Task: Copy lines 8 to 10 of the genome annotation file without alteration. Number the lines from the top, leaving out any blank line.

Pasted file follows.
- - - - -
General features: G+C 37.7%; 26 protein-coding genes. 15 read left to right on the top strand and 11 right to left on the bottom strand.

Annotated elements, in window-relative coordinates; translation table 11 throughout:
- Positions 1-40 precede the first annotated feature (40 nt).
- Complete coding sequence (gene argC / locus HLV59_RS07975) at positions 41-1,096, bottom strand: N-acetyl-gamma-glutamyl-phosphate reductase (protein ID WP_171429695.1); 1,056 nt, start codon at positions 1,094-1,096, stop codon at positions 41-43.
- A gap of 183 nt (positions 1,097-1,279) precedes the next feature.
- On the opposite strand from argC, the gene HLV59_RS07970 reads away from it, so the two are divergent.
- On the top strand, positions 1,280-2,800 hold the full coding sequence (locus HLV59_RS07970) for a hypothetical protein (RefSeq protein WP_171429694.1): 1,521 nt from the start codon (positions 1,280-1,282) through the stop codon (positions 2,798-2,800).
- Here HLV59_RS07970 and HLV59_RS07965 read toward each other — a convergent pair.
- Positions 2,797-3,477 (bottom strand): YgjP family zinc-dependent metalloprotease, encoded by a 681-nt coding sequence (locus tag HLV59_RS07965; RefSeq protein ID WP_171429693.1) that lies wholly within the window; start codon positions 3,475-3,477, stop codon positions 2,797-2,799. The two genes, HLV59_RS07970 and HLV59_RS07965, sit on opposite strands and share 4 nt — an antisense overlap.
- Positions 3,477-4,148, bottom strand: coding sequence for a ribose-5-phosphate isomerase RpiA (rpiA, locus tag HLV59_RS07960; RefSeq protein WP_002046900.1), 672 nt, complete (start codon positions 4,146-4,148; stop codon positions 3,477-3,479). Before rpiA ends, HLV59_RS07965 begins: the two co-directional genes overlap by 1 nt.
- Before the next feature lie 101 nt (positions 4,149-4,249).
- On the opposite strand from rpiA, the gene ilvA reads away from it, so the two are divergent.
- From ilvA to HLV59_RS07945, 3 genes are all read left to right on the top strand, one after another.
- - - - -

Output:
- Here HLV59_RS07970 and HLV59_RS07965 read toward each other — a convergent pair.
- Positions 2,797-3,477 (bottom strand): YgjP family zinc-dependent metalloprotease, encoded by a 681-nt coding sequence (locus tag HLV59_RS07965; RefSeq protein ID WP_171429693.1) that lies wholly within the window; start codon positions 3,475-3,477, stop codon positions 2,797-2,799. The two genes, HLV59_RS07970 and HLV59_RS07965, sit on opposite strands and share 4 nt — an antisense overlap.
- Positions 3,477-4,148, bottom strand: coding sequence for a ribose-5-phosphate isomerase RpiA (rpiA, locus tag HLV59_RS07960; RefSeq protein WP_002046900.1), 672 nt, complete (start codon positions 4,146-4,148; stop codon positions 3,477-3,479). Before rpiA ends, HLV59_RS07965 begins: the two co-directional genes overlap by 1 nt.